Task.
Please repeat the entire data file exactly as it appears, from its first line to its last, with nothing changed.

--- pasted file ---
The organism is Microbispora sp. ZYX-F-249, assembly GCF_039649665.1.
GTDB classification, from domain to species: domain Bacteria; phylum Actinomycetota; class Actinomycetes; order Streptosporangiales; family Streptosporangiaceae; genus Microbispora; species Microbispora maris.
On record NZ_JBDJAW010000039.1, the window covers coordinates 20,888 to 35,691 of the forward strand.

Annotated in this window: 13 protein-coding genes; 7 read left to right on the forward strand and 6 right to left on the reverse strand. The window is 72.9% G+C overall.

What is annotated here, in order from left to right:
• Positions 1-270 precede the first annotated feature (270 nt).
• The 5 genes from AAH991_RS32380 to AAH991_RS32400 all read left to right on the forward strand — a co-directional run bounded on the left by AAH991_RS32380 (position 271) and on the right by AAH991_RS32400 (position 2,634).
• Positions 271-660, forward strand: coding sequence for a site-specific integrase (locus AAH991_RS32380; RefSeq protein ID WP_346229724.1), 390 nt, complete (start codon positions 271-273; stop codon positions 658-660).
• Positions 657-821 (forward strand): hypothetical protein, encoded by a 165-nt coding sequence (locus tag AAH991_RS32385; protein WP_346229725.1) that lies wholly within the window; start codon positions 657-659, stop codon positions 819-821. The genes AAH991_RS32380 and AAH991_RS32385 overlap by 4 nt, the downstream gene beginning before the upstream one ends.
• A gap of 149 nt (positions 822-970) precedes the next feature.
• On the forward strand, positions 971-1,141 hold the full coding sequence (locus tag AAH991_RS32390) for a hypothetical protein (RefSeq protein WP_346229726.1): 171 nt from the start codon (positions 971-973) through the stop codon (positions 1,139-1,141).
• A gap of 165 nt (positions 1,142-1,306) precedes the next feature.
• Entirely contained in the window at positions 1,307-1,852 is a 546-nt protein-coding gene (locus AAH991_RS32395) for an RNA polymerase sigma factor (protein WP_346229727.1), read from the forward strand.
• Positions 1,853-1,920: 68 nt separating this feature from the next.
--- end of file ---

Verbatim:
The organism is Microbispora sp. ZYX-F-249, assembly GCF_039649665.1.
GTDB classification, from domain to species: domain Bacteria; phylum Actinomycetota; class Actinomycetes; order Streptosporangiales; family Streptosporangiaceae; genus Microbispora; species Microbispora maris.
On record NZ_JBDJAW010000039.1, the window covers coordinates 20,888 to 35,691 of the forward strand.

Annotated in this window: 13 protein-coding genes; 7 read left to right on the forward strand and 6 right to left on the reverse strand. The window is 72.9% G+C overall.

What is annotated here, in order from left to right:
• Positions 1-270 precede the first annotated feature (270 nt).
• The 5 genes from AAH991_RS32380 to AAH991_RS32400 all read left to right on the forward strand — a co-directional run bounded on the left by AAH991_RS32380 (position 271) and on the right by AAH991_RS32400 (position 2,634).
• Positions 271-660, forward strand: coding sequence for a site-specific integrase (locus AAH991_RS32380; RefSeq protein ID WP_346229724.1), 390 nt, complete (start codon positions 271-273; stop codon positions 658-660).
• Positions 657-821 (forward strand): hypothetical protein, encoded by a 165-nt coding sequence (locus tag AAH991_RS32385; protein WP_346229725.1) that lies wholly within the window; start codon positions 657-659, stop codon positions 819-821. The genes AAH991_RS32380 and AAH991_RS32385 overlap by 4 nt, the downstream gene beginning before the upstream one ends.
• A gap of 149 nt (positions 822-970) precedes the next feature.
• On the forward strand, positions 971-1,141 hold the full coding sequence (locus tag AAH991_RS32390) for a hypothetical protein (RefSeq protein WP_346229726.1): 171 nt from the start codon (positions 971-973) through the stop codon (positions 1,139-1,141).
• A gap of 165 nt (positions 1,142-1,306) precedes the next feature.
• Entirely contained in the window at positions 1,307-1,852 is a 546-nt protein-coding gene (locus AAH991_RS32395) for an RNA polymerase sigma factor (protein WP_346229727.1), read from the forward strand.
• Positions 1,853-1,920: 68 nt separating this feature from the next.